A few days ago I showed you brilliant M23, an open star cluster in Sagittarius that's a real treat for binoculars and small telescopes. In a large telescope you'll have a hard time trying to fit everything in the telescope's eyepiece and therefore the view will become somewhat less pleasing. Now onto a small cluster in M23's vicinity: NGC6507. There's surprisingly little information to be found about it and that's a real shame because this is the sort of object I (personally) go nuts about. Being over 3,900 light-years away it lies almost twice as far from us as M23 and if it doesn't nearly appear as impressive it's mostly due to its much greater distance. Observe it with a sufficiently large telescope and you'll be surprised about the number of tiny little stars that appear in between the brighter ones. Well... brighter ones... even those are of mag. 11-12.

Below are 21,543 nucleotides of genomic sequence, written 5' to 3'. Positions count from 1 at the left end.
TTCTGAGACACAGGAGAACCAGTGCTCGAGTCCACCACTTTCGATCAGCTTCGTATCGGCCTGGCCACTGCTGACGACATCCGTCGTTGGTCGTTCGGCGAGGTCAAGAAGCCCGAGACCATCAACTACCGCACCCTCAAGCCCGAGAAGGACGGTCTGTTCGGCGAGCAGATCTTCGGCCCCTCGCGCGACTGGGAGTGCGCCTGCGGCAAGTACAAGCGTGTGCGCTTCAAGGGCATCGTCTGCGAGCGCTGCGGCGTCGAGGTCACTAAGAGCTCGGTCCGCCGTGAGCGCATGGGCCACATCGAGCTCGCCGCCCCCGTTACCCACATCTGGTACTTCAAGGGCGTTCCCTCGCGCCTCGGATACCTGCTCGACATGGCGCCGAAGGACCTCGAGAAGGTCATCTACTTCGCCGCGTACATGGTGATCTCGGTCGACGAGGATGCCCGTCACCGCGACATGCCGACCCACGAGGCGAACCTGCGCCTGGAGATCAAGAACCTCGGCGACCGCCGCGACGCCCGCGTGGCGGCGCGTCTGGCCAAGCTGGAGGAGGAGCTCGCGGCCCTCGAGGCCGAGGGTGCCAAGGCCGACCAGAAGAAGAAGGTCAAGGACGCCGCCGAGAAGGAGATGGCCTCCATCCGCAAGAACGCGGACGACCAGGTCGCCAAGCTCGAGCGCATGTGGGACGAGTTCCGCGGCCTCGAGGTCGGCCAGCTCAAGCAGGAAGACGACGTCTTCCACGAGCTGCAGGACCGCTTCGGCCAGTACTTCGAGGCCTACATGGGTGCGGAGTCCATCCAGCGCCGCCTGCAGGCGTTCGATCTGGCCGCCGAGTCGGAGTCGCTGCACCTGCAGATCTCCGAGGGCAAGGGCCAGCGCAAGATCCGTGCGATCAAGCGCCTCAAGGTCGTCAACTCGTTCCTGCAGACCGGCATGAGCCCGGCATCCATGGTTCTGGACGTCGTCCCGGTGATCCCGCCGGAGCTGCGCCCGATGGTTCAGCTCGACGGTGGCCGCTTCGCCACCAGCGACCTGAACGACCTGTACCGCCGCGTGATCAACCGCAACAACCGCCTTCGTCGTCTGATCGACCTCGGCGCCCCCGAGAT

Now try to focus on what this cluster's telling you. Look at how its stars are no longer contained in a more or less spherical shape but how they seem to be smeared out somewhat. Clearly, this cluster's already a bit older than M23 (400-450 million years) and the effect of our galaxy's gravity is taking its toll. Its stars are being pulled into a streak along our galaxy's plane and will then disperse to lead their adult lives in solitude.
Again, the brightest star, towards the bottom-right, lies much closer to us and therefore doesn't belong to the cluster at all.